It was back to the future at Dior: That's to say that Raf Simons took elements like dramatic skirt shapes and dress coats from the 18th century and threw them down the pipe of a '60s space voyage to create something totally now. Dramatically long vests, Bermuda shorts, and woven boots reminiscent of Nike Flyknits (not unlike what Alexander Wang riffed on in his namesake line for spring) were among key pieces.

Leather! Grommets! Lace! Givenchy went full-throttle bad girl, citing a pair of very retro influences: the middle ages and black and white computerized pinball games. Workmanship was borderline couture in the overtly sexy collection, a happy return to designer Riccardo Tisci's roots, after seasons of streetwear (all those sweatshirts!). "In the beginning, when I started, it was much more tough and sexy," he told Vogue. "I feel like women today tell me that's what's missing from the market." And so thigh-high boots in supple leather grazed the bottoms of short, short hemlines and were pulled over extra-skinny high-waisted trousers, topped with sheer, printed blouses. His good buddies KimYe were there, Nori and Kris in tow, as was Ciara.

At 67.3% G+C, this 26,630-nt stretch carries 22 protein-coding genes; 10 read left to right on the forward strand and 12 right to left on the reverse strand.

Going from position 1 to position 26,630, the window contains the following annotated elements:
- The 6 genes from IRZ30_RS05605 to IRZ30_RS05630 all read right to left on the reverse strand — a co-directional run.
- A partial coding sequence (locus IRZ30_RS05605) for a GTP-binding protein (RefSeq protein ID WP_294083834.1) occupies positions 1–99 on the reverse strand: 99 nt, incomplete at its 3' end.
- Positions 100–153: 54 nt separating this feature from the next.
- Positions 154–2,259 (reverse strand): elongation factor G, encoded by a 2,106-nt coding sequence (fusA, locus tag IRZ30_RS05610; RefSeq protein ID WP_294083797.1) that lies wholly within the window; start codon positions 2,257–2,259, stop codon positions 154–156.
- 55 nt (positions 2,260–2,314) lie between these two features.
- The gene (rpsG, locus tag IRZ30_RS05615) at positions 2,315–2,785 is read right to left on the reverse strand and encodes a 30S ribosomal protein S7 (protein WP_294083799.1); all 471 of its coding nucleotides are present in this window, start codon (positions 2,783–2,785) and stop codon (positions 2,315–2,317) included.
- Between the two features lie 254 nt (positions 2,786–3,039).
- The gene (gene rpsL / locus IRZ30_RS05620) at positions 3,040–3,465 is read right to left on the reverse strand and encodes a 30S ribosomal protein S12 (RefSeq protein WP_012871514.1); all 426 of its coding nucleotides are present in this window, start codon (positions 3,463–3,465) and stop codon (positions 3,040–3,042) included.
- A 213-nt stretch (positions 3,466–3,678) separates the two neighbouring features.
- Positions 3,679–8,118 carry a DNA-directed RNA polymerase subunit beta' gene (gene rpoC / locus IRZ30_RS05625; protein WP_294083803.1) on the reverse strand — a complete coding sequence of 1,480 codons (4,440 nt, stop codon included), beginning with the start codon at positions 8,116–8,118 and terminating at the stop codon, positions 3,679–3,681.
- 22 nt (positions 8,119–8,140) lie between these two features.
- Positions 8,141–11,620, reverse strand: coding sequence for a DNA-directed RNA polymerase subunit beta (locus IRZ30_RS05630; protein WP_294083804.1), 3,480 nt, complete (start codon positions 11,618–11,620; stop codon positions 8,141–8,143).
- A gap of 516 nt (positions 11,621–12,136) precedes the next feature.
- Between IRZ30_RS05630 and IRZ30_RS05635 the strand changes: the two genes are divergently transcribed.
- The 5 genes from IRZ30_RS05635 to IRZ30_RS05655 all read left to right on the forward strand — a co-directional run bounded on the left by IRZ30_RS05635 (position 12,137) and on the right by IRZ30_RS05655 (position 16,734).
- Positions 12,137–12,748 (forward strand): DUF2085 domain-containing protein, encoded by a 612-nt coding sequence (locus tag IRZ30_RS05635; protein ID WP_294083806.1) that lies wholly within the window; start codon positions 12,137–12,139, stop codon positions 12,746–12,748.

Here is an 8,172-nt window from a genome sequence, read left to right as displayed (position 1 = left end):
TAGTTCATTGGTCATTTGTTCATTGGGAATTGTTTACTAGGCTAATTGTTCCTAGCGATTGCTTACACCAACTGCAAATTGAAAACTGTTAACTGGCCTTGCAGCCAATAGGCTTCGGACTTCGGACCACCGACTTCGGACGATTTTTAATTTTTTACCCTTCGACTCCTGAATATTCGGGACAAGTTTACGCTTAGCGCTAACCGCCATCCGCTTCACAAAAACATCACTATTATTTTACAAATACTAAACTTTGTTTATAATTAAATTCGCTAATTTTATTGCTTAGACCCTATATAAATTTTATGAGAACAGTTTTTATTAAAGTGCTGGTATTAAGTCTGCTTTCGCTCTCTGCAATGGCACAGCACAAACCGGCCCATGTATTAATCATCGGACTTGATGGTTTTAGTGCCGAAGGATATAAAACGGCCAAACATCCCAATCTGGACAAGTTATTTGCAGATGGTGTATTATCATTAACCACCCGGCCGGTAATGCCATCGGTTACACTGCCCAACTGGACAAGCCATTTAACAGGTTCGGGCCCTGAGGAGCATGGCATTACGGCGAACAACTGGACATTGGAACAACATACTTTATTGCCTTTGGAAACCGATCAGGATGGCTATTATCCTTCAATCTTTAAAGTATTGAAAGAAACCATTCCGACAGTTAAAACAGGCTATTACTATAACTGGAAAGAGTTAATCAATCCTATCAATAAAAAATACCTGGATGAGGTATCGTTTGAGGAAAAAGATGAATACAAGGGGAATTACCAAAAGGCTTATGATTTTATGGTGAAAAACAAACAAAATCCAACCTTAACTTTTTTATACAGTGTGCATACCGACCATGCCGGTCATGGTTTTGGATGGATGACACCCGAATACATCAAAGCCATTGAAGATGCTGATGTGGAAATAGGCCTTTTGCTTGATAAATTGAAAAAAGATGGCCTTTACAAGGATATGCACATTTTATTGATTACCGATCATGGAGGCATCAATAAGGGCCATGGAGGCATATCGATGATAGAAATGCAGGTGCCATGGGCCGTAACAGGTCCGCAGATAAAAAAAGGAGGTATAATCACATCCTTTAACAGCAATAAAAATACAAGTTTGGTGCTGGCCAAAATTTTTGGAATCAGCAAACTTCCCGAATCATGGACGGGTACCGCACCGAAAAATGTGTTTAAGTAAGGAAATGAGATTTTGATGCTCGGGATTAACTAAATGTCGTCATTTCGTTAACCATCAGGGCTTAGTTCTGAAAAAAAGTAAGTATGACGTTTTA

Hedi Slimane seems stuck on glam rock at Saint Laurent. Platform sandals—some with red metallic stars, others with slithering silver snakes—were paired with semi-sheer black tights on a parade of girls (these definitely aren't "women") in plunging mini-dresses, patchwork jean skirts, and sheer blouses. Cherry print and dark-grounded florals peppered the dark, sparkly collection which was finished off with turbans and stunted top hats. Combine Kate Hudson in Almost Famous with Slash of Guns N' Roses, and stir.

Jean Paul Gaultier bid ready-to-wear adieu this season, intending to focus his efforts solely on haute couture from here on out. His final collection was shown faux competition-style, with categories like Miss Lucha Libre and Miss WAG duking it out for the title of Miss Jean Paul Gaultier 2015. The packed house included a ton of designer guests—Alber Elbaz, Gareth Pugh, Rick Owens, Jeremy Scott—in support of JPG. Aw.